LT: November 22, 1864 Theodore Lyman

   

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in Lyman Theodore

November 22, 1864

As it was fine, after three days’ rain, General Humphreys bestirred himself to give rational entertainment to the two Englanders; and so General Meade ordered a couple of brigades of cavalry turned out and a horse-battery. We first rode along the rear line and went into a fort there. It made quite a cortege, for, besides the Generals and their officers and orderlies, there followed Mr. Lunn in a four-horse spring waggon, with General Hunt to bear him company; for Lunn had received the horseback proposition with mild horror. So he followed in a waggon, much as Mr. Pickwick was wheeled after the shooting party, when he finally turned up in the pound. In the fort was a company of soldiers that you might know beforehand were Germans, so dirty and especially so grimy — they have a great facility for looking grimy do the Germans. It was funny to see the different chaps among them: one, evidently a ci-devant Prussian soldier, was seized with rigidity in all his muscles on beholding a live brace of Generals. There was another who was an unmistakable student; he had a moustache, a poetically fierce air, a cap with the brim turned up, and a pair of spectacles. There he stood, a most out-of-place individual, with our uniform on, watching anxiously the progress of a pot, boiling on a fire. The cavalry looked what I have learned to consider as very well; that is, the men looked healthy, the horses in good flesh, and the arms and equipments in proper repair. To a European they must have been fearful; very likely so to Major Smyth, though he was silently polite — no polish, horses rough and woolly, and of all sizes and colors; men not sized at all, with all kinds of beards and every known species of hat; but as I know that men do not fight with their hats and beards, I was satisfied to see evidences of good discipline. Thereafter we called on General Gregg, where I had a treat in form of some Newton pippins, of which excellent apple there was a barrel on hand.1,2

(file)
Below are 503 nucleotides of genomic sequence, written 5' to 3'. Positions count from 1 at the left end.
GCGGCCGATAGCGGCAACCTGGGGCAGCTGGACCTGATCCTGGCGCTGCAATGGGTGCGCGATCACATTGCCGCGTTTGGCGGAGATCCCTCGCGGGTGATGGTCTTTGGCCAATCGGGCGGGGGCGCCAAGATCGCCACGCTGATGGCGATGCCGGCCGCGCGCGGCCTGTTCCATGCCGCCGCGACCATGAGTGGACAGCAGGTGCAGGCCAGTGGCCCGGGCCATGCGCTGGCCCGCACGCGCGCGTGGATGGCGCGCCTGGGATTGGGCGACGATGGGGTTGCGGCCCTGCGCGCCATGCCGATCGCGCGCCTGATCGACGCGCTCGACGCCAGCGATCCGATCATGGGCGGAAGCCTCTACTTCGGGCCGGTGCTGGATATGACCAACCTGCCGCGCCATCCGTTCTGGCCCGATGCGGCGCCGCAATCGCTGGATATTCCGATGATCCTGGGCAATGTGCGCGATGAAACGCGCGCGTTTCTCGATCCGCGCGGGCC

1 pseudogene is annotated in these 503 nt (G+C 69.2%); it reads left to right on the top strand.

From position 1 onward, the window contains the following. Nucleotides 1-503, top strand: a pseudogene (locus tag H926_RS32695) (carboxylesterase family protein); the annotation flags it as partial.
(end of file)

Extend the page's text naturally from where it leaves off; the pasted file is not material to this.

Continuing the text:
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Source/Notes:

  1. Editor’s Note: Theodore Lyman was General George G. Meade’s aide-de-camp from the fall of 1863 through Lee’s surrender at Appomattox.  An intelligent and outspoken individual, Lyman’s letters to his wife provide great insight into the happenings at Meade’s headquarters.  These letters, taken from the now public domain book Meade’s Headquarters, 1863-1865; Letters of Colonel Theodore Lyman from the Wilderness to Appomattox and written by Lyman to his wife, appear here at the Siege of Petersburg Online exactly 150 years to the day after they are written.  Since this site is concerned solely with the Siege of Petersburg, the letters start on June 12, 1864 and end on April 3, 1865.  See the bottom of this and every other letter for a list of all the letters which have appeared to date.
  2. Agassiz, George R. Meade’s Headquarters, 1863-1865; Letters of Colonel Theodore Lyman from the Wilderness to Appomattox. Boston: The Atlantic Monthly Press, 1922, pp. 277-278

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